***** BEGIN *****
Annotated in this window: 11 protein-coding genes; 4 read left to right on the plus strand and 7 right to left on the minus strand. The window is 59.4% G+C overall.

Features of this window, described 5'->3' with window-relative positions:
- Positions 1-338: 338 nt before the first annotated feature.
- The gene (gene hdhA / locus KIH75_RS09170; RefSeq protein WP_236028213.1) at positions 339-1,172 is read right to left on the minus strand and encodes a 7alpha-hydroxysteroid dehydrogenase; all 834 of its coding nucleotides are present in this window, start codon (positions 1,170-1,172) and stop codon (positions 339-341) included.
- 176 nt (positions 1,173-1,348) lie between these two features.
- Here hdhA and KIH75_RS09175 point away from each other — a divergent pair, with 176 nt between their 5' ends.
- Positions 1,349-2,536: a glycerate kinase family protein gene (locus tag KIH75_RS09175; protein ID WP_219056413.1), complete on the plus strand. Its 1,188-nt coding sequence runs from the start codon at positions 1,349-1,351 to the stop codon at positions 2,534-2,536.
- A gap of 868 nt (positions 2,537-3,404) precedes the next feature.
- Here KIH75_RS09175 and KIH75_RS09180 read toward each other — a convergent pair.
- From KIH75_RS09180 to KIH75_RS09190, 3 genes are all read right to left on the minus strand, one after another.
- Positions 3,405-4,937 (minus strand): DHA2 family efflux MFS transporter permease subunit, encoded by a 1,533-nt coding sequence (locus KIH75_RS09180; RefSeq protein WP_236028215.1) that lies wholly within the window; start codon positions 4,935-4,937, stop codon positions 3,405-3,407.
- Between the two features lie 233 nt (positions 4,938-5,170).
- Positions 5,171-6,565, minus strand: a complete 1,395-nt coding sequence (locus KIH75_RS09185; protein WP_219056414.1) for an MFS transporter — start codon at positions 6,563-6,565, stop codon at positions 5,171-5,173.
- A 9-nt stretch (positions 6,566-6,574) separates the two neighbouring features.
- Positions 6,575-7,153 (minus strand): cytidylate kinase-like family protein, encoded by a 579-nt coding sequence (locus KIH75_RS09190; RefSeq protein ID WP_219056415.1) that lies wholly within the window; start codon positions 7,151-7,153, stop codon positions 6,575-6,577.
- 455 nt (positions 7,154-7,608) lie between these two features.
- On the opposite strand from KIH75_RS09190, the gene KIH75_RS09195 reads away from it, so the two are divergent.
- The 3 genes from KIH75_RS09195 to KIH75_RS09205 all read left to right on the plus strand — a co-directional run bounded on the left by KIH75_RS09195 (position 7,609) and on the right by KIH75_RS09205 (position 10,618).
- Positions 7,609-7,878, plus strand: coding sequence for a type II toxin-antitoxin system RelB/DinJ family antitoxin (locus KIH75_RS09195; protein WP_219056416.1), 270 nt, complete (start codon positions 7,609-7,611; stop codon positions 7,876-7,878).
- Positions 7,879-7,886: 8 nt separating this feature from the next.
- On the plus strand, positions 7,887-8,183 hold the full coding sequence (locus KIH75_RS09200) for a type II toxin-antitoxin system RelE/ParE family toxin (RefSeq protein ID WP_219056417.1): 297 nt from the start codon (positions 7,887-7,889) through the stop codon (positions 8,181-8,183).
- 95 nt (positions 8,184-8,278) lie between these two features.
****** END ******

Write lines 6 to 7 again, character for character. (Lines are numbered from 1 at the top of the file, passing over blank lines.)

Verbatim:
- Here hdhA and KIH75_RS09175 point away from each other — a divergent pair, with 176 nt between their 5' ends.
- Positions 1,349-2,536: a glycerate kinase family protein gene (locus tag KIH75_RS09175; protein ID WP_219056413.1), complete on the plus strand. Its 1,188-nt coding sequence runs from the start codon at positions 1,349-1,351 to the stop codon at positions 2,534-2,536.